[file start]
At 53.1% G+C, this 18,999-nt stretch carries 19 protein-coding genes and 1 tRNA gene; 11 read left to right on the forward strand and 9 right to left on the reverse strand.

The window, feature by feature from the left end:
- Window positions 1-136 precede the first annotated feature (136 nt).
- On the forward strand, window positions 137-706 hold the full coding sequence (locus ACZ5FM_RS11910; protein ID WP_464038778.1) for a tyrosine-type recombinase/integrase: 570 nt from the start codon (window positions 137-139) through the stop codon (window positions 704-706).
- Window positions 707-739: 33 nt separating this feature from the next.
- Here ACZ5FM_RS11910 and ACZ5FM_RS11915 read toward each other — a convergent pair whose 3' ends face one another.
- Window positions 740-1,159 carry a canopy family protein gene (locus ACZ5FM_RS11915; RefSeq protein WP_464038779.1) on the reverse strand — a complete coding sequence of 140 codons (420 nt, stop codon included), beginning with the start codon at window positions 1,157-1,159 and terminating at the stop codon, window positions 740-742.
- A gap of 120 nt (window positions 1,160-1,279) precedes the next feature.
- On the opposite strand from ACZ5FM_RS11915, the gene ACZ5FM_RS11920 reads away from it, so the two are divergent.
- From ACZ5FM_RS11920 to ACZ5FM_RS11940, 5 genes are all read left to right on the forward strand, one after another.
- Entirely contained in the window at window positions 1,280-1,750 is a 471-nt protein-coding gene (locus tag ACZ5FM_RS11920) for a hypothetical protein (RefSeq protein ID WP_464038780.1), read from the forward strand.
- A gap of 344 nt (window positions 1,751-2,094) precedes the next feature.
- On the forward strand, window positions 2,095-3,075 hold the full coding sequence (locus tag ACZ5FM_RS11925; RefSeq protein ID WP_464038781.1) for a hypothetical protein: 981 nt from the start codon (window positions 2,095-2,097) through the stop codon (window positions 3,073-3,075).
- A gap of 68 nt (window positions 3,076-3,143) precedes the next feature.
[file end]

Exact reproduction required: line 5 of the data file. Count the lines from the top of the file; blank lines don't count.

- Window positions 707-739: 33 nt separating this feature from the next.